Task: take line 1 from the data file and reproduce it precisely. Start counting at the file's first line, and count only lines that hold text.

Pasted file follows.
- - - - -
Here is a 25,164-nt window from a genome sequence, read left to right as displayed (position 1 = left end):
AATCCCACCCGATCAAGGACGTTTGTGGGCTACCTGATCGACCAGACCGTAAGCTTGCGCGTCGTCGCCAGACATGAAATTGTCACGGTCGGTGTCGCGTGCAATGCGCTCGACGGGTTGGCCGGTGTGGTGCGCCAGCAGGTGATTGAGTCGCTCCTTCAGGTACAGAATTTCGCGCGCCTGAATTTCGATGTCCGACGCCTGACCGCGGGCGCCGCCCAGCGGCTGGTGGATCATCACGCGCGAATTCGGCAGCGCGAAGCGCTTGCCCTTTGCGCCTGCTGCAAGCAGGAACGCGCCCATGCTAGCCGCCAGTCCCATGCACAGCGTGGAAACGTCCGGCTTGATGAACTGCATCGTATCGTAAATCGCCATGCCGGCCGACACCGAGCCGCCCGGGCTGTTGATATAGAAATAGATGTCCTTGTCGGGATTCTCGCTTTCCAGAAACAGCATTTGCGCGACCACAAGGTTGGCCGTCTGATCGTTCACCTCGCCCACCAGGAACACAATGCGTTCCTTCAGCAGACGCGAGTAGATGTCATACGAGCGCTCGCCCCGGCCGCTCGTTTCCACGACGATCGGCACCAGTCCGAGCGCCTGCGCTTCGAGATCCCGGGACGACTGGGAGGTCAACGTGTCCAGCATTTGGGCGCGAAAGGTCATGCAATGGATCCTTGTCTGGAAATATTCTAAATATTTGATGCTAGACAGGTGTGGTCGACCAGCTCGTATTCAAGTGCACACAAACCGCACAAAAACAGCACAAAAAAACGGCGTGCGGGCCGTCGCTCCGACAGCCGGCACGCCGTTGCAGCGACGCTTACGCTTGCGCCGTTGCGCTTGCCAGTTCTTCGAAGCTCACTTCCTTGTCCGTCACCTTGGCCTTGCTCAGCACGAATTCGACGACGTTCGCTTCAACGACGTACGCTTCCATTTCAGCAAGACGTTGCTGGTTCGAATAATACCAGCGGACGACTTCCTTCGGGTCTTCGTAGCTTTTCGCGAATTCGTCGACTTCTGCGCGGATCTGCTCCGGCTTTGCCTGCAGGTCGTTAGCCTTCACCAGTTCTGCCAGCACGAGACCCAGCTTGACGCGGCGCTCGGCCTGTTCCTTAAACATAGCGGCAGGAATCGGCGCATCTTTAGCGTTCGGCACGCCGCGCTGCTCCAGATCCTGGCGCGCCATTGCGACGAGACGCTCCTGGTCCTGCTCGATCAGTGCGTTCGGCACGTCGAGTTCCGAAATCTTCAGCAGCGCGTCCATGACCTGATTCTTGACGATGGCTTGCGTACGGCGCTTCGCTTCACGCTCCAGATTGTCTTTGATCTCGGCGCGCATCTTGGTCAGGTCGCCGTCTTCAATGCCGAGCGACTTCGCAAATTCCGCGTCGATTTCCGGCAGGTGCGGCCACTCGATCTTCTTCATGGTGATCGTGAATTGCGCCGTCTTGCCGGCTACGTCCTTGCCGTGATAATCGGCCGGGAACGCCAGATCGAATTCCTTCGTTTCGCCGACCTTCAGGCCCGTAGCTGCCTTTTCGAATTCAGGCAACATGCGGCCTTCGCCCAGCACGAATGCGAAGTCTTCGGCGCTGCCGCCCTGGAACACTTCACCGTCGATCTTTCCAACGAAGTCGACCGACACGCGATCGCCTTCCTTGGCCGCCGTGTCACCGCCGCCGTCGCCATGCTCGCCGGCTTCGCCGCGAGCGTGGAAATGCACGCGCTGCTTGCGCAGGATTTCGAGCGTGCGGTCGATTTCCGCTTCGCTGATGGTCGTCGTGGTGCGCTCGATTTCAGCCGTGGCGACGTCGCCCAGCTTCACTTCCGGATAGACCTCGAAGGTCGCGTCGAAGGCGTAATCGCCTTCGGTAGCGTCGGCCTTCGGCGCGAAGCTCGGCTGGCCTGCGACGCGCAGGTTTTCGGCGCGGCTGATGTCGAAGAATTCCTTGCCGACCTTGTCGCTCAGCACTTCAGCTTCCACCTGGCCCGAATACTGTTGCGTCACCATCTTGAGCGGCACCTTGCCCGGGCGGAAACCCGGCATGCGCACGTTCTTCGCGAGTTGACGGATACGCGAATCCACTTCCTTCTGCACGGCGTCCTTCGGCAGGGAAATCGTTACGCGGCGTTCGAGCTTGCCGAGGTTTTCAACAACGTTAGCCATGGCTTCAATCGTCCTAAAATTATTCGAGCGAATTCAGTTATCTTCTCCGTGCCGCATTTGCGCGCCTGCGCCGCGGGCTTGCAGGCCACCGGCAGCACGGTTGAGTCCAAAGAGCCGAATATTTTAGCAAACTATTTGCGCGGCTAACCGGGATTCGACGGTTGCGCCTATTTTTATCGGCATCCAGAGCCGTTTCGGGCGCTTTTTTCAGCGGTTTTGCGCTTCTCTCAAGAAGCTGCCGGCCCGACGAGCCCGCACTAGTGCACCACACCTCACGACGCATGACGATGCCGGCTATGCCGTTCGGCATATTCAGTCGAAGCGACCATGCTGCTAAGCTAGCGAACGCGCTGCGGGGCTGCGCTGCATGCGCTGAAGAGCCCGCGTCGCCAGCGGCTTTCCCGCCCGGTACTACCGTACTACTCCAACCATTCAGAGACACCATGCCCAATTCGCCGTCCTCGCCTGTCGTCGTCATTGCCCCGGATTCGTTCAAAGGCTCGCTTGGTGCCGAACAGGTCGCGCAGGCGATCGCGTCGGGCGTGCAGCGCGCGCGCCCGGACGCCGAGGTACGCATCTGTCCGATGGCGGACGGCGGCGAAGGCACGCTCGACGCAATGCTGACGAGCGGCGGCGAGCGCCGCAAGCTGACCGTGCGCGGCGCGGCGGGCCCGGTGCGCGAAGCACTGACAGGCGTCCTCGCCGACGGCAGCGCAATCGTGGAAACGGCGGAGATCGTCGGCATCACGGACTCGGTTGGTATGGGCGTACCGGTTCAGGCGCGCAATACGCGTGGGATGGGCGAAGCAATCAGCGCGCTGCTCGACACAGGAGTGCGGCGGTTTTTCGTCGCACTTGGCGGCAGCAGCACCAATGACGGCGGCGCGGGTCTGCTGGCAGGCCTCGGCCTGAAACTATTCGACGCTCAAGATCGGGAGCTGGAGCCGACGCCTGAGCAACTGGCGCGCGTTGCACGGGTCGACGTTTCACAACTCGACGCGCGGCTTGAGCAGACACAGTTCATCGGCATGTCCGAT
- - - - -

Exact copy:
Here is a 25,164-nt window from a genome sequence, read left to right as displayed (position 1 = left end):